Combining Search Terms

This video explores the effectiveness of combining search terms to narrow or broaden your search results.

If you want to improve the efficiency of your search, consider combining search terms.  

 

You will probably want to start with a narrow search that uses two terms.  Using AND between the terms will limit the results to only those items which match both terms.  For example, if you are interested in graffiti as a form of art, you would search for graffiti AND art.  This will only include results that discuss graffiti in an artistic context rather than as an illegal activity.  Alternatively, you could search graffiti NOT vandalism to exclude discussions of vandalism and graffiti.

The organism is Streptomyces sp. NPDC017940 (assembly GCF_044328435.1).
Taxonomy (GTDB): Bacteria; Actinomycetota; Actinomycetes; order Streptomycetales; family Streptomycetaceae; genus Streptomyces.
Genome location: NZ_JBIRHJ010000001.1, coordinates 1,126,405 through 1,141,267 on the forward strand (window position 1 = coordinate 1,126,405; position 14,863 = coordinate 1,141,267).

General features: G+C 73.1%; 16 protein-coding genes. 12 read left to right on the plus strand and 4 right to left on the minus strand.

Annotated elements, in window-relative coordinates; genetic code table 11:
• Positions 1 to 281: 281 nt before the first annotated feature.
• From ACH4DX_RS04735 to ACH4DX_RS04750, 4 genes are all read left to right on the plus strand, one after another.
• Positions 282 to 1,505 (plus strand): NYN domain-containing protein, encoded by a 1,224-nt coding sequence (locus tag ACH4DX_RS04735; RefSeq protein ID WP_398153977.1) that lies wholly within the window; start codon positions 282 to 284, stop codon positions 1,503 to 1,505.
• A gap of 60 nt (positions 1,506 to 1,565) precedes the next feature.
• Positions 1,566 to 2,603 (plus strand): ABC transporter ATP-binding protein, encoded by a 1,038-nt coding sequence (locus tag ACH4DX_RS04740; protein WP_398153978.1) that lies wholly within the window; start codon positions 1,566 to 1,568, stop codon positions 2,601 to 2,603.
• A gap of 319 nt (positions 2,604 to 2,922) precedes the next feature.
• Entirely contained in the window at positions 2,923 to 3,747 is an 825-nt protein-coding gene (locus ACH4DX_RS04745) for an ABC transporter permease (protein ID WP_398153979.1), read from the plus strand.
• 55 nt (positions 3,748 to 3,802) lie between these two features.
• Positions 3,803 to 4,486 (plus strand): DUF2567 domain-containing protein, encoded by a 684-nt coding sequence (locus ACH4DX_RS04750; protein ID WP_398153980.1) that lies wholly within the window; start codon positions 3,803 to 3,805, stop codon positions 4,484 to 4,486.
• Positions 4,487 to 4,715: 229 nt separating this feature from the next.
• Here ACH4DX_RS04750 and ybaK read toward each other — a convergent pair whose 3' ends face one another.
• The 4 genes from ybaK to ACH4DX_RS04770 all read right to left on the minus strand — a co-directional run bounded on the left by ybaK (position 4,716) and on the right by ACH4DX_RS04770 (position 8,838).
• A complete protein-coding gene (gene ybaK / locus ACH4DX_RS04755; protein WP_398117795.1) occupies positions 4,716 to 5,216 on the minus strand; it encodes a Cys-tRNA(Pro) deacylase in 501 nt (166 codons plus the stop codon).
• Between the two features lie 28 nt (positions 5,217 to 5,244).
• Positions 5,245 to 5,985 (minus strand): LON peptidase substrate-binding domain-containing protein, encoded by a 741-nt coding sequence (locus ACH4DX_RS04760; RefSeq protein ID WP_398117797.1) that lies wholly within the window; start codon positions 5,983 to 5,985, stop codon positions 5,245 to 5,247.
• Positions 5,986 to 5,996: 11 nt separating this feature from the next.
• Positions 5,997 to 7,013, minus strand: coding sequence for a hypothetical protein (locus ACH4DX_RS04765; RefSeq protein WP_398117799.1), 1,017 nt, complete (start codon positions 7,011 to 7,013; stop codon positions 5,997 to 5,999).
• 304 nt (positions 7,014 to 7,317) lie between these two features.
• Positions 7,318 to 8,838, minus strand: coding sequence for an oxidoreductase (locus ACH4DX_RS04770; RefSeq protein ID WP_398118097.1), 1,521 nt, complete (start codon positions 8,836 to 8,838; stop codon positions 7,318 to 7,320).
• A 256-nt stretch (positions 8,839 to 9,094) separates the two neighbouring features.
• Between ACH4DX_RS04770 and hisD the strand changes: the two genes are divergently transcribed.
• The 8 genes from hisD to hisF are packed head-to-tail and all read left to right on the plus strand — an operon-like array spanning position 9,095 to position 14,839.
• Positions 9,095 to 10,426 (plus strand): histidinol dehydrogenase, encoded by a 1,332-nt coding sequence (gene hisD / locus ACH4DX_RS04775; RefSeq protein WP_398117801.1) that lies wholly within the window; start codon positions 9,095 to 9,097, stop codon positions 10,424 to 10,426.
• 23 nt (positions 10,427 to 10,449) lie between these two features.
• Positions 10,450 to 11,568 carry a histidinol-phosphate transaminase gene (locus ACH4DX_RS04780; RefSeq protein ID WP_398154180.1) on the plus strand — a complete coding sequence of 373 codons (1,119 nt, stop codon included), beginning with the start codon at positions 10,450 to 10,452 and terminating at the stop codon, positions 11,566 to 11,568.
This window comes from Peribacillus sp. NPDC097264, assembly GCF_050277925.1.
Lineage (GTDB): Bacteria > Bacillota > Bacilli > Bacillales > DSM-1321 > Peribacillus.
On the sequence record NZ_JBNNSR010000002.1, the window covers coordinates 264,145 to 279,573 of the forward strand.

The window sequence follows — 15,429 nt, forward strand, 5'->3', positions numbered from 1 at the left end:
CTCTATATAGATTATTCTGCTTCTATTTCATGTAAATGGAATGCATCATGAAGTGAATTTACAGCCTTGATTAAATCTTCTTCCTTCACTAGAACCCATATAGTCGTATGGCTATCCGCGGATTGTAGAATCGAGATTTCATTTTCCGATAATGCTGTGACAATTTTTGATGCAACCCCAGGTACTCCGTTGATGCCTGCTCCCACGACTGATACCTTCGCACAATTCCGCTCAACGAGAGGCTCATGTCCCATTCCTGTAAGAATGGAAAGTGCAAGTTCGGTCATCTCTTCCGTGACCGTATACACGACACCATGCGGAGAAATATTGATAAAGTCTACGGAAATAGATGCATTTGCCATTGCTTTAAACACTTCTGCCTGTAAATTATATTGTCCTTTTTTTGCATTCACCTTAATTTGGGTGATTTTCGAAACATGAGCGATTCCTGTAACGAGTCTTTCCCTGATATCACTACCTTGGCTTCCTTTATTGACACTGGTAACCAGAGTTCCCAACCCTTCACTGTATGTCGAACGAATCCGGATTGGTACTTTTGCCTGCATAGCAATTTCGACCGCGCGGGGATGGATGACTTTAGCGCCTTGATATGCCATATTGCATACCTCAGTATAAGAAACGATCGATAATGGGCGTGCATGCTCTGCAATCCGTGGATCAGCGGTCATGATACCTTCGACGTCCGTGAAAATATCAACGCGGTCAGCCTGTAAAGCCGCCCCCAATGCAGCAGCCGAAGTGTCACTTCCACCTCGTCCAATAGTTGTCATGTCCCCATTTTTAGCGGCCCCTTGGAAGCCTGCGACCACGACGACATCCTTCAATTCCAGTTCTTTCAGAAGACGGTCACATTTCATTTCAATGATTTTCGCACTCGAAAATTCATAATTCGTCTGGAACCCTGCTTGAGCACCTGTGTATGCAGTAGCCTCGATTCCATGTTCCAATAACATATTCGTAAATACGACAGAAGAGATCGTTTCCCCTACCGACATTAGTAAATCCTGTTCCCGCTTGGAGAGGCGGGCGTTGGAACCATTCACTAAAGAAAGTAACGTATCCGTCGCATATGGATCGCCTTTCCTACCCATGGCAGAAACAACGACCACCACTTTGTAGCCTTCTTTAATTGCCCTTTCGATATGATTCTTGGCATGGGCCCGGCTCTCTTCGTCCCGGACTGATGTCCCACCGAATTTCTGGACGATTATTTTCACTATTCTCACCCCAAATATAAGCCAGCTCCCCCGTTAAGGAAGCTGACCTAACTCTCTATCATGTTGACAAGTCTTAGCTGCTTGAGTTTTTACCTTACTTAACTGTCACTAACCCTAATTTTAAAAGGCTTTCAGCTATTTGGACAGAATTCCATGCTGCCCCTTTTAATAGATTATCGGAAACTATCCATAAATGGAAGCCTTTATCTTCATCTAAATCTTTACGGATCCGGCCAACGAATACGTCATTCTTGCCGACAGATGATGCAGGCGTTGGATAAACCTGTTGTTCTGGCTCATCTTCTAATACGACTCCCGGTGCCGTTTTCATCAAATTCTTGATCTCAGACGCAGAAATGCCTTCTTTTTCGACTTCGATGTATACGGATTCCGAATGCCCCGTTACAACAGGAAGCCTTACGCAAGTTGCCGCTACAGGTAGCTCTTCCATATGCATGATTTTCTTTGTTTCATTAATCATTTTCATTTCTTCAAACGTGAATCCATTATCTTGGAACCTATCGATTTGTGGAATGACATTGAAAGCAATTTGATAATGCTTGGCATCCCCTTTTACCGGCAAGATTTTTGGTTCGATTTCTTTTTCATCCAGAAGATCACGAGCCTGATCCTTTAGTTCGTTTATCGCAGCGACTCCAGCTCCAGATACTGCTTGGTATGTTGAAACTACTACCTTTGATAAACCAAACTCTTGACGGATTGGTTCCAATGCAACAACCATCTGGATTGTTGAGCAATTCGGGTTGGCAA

If your narrowed search isn’t giving you the results you need, consider using OR to broaden your search.  For example, you could search for graffiti OR “street art” to widen your range.  You can also include multiple operands in a search, like graffiti OR “street art” NOT vandalism.  Part of the research process is experimenting with the order of the operands and seeing if you get different results.  Another strategy to use in your searches is to plan your searches ahead of time.  Similar to pre-writing, this will perhaps give you a better sense of what exactly it is you are looking for.  And remember, always capitalize your operands because some databases require it.  

 

If you have any further questions, click the Ask A Librarian button on the homepage for help.

 

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